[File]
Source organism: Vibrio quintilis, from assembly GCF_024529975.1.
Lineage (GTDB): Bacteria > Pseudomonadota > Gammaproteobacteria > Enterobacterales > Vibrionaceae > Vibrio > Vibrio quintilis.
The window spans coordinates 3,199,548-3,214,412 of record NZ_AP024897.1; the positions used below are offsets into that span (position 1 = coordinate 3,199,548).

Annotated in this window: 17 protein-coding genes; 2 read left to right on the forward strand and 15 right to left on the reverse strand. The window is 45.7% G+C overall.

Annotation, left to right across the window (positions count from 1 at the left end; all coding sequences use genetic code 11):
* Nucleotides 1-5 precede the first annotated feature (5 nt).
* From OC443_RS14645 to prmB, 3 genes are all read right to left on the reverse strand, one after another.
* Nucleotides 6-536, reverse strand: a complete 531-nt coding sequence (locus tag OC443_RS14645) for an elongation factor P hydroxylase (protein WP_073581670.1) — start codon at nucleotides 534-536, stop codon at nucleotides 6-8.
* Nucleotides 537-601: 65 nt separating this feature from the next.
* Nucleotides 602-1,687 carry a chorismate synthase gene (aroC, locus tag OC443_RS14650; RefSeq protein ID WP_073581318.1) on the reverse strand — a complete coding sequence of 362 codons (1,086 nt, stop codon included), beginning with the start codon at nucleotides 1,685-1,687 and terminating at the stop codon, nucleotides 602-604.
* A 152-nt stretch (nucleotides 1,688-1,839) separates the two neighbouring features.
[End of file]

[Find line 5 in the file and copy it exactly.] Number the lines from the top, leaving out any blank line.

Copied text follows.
Annotation, left to right across the window (positions count from 1 at the left end; all coding sequences use genetic code 11):